Free online textbooks considered for courses
Approximately five courses currently use Open Educational Resources, a free online textbook system, said Director of the Adanti Student Center Brad Crerar.
“If the university can save someone 50 dollars on a book this semester,” Crerar said, “it’s all that much more, so anytime we can save the students money, we’ve got to see how, and that’s exactly what they’re doing right now.”
Crerar said OER is currently a nationwide trend. When writing textbooks, he said, some authors may be in favor of students saving money than making it themselves, thereby granting their book at no cost.
Crerar is also involved in the First Day program, Barnes and Noble’s; an inclusive access model where digital course materials are provided in a course or program.
Some of its benefits include the convenience of not having to shop around for the lowest price of a book, and consistent book delivery by the first day of class.
“In the First Day program, Barnes and Noble will negotiate with the publisher to get the best possible price you could ever imagine,” Crerar said.
Barnes and Noble Director Larry Gal said faculty are looking for the cheapest way of providing textbooks, and they can help with that process by showing students what their options are.
“I know that a lot of students will still buy actual textbooks, but we also sell a lot of digital just for the semester,” said Gal. “I think the important thing is that we show different affordable options so they can make the determination for what is best for them.”
With help from the Student Government Association, there are plans to increase the usage of OER throughout campus.
“I think the biggest reason we wanna advocate for the Open Educational Resource is because it’s just so much more affordable than the actual books,” said Brooke Mercaldi, SGA vice president of the board of academic of experience, “As long as students have access to a computer, then they can have their textbooks.”
Mercaldi said even with OER, students are still able to purchase tangible books from the bookstore. Despite the simpler and more affordable option, some students may still prefer an actual textbook.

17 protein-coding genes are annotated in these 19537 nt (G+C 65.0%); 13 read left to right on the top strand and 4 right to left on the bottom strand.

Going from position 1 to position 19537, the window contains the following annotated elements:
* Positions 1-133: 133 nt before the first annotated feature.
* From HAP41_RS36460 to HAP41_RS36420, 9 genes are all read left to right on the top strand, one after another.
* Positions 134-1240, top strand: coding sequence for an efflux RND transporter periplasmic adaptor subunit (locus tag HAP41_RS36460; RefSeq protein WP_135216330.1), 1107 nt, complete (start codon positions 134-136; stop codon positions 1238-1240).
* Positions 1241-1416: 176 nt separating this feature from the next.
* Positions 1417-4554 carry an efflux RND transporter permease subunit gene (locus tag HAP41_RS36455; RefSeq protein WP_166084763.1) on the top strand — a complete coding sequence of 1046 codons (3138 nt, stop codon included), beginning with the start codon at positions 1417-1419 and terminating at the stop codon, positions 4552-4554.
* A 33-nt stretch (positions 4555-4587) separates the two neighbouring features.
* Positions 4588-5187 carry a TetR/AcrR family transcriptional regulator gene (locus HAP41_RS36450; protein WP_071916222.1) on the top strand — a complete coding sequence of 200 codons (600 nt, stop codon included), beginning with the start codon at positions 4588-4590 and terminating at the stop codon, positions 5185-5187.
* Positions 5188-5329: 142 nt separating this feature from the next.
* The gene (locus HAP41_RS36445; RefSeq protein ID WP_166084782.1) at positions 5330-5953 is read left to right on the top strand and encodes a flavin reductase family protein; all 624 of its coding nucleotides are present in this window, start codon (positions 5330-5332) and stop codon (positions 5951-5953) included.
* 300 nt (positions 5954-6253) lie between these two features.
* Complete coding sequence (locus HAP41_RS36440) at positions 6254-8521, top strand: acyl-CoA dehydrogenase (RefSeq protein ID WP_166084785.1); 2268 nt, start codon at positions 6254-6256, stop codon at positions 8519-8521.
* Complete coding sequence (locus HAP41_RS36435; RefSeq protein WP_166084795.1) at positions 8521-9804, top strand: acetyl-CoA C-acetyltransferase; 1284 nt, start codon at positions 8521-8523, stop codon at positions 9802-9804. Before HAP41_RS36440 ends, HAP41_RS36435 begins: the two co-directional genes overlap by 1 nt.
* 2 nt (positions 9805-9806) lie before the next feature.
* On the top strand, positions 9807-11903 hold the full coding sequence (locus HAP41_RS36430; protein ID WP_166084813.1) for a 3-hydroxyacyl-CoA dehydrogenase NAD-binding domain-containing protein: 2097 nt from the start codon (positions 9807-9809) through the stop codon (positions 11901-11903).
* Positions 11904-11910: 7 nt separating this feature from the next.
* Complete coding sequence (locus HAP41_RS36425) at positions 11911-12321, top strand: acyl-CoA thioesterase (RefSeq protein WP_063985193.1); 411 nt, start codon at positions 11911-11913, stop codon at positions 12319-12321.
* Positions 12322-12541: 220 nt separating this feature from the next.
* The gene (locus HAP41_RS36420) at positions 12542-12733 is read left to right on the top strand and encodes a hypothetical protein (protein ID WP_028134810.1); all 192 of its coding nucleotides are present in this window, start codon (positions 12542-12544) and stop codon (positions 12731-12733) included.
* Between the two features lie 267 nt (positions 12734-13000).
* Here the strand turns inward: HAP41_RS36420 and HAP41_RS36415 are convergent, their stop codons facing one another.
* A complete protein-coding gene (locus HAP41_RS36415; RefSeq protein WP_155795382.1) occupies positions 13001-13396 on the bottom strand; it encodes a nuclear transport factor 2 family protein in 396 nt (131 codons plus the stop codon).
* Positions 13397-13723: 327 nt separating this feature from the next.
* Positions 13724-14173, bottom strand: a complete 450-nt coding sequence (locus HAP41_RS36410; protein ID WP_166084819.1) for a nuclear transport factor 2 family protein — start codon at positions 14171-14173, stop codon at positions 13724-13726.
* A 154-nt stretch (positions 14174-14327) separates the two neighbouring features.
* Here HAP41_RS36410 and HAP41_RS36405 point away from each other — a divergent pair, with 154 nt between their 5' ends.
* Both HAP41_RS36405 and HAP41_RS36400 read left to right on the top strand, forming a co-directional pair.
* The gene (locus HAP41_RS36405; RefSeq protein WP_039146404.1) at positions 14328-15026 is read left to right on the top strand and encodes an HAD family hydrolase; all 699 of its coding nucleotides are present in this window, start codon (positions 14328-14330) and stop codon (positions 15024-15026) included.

However, Barnes and Noble is encouraging professors to try the system.
SGA is learning as much about OER and that also depends on convincing professors to choose them when possible.
In March, she and other members plan to attend an OER summit to learn more about it and hear students and professors’ opinions.
“Hopefully they have useful information for us to bring back to students’ and faculty,” she said. “We’re trying to have as many conversations with administration about them because open resource has always been a topic student government has been looking into.”
Gal said, years ago, publishers thought everyone would go digital. Although it is true for some people, others continue to use print.
For this reason, he said ,he does not think OER will ever replace textbooks entirely, but a lot of students are opting for digital resources because they are accessible through cell phones.
“I think that once a lot of students now are opting for digital because you can do it through your cell phone,” he said. “I think the digital option is good, but some people are just so used to something they can put their hands on.”
Mercaldi said she thinks students would prefer to pay nothing for a textbook than pay a large amount and carry a heavy book around.
She said it might be easier for some students to read online.
“We’re just trying everything we can to help students with this,” Mercaldi said. “We know that textbooks can get really expensive and we’re just doing everything we can to move forward in the initiative.”
Photo Credit: J’Mari Hughes